The King Blues are Punk/Ska quintet from North London. And as the most popular track from their album on Spotify attests to, They Are Fucking Angry. In the first album I’ve heard address the financial situation with the balls not to be ambiguous about it, The King Blues have made a scathing, uncompromising statement about a system that favours socialism when it benefits the ruling classes and condemns it when it dares to favour anyone else.

The album starts with a dedication. In the world of The King Blues the heroic figures are the underdogs who struggle against the odds. They are the villains who recognise their own villainy, making concious attempts to defy convention and break the cycle of immorality. They are thanked to the tune of an echoing piano and angelic harmonies, right up until the moment where the serious business of the album begins. Announced with an almighty electronic riff, the dedication is over and the declaration of war begins.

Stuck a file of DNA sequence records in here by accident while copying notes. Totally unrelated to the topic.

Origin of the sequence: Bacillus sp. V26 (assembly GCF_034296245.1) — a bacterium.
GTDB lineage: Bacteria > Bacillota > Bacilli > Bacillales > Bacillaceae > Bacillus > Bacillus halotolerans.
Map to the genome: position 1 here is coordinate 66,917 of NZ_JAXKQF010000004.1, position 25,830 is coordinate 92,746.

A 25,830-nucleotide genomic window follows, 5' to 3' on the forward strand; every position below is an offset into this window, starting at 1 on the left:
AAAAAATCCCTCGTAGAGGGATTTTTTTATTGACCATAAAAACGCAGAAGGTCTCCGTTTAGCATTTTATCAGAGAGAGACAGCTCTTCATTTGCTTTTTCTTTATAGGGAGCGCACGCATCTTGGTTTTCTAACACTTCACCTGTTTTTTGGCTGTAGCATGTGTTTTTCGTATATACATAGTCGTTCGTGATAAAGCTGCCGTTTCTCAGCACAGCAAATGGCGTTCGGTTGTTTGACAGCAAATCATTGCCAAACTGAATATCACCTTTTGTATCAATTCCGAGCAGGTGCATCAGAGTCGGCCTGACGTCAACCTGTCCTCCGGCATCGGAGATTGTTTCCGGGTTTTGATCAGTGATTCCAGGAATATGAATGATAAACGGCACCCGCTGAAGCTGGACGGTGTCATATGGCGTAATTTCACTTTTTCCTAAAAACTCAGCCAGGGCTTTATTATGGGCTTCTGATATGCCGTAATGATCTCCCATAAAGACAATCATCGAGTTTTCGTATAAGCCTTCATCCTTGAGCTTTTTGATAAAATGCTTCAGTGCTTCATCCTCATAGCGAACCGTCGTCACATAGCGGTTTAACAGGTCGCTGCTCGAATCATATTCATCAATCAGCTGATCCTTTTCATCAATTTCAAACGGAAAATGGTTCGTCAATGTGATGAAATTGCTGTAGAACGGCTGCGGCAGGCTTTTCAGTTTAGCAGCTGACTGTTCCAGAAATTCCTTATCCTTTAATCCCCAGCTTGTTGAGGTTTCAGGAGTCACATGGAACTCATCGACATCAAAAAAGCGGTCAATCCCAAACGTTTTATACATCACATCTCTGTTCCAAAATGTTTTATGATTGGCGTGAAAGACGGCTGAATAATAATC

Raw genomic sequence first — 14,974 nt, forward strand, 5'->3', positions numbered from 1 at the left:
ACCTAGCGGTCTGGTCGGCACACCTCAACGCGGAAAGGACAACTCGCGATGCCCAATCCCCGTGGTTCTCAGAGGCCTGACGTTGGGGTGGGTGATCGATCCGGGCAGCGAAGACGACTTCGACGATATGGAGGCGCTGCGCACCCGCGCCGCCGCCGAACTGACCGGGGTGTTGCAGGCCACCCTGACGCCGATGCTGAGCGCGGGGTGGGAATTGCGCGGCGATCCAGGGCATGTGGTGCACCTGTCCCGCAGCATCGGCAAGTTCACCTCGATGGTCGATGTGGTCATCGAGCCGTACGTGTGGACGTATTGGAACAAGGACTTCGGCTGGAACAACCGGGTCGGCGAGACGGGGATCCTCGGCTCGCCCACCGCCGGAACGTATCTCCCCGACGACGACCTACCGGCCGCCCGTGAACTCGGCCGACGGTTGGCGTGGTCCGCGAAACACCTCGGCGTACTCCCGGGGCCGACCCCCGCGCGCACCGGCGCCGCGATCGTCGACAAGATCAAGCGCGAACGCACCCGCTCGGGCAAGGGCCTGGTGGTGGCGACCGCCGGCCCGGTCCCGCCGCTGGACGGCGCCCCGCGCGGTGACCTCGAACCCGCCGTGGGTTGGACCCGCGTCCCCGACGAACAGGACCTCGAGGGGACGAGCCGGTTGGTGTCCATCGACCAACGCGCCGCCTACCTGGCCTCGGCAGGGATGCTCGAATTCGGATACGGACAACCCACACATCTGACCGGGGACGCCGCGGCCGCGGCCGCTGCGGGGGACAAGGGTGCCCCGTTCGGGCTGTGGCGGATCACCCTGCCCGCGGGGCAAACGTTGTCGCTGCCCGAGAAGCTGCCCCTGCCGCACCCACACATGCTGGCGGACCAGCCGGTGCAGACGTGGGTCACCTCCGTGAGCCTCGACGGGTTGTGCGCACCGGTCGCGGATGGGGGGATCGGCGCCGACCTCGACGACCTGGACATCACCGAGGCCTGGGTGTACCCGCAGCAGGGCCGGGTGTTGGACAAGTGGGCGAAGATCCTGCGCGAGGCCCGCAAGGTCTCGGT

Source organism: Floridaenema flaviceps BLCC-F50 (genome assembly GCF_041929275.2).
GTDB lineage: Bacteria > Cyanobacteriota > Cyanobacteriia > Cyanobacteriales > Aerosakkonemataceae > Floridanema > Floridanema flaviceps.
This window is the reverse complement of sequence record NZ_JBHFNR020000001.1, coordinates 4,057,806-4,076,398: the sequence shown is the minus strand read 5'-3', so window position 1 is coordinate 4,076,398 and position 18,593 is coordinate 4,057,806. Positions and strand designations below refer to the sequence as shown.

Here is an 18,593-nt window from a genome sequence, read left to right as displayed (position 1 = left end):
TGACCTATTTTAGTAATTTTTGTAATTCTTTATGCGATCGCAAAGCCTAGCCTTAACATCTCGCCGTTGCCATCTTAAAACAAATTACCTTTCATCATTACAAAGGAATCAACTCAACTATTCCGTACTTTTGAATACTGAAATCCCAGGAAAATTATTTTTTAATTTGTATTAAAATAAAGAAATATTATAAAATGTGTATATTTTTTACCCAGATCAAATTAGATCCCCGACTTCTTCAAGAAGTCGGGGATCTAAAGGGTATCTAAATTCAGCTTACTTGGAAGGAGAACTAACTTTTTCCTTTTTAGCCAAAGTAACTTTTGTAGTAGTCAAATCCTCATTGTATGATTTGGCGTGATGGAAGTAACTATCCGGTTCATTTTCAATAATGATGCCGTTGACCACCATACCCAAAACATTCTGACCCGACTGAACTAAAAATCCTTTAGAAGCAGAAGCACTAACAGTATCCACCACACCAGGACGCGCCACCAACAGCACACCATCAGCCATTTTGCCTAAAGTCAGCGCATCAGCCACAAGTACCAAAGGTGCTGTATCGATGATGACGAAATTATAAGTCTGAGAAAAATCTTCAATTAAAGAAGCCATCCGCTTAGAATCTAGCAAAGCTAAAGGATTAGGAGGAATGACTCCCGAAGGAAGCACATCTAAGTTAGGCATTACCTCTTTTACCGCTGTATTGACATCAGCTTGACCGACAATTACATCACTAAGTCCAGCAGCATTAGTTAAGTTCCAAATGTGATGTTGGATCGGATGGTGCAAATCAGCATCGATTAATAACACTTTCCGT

We Are Fucking Angry pulls no punches where it’s beliefs are concerned. It’s a call to arms for the people seemingly fine with being part of a one sided system that hangs the poor out to dry. It’s a theme continued throughout the album.The follow up track, Set The World On Fire, misses no steps and within the first few lyrics the band straight back on message. It seeks to criticize TV news coverage and papers for distracting the masses with irrelevant non issues, while the real social problems can’t be discussed because the advertisers would be uncomfortable talking about it.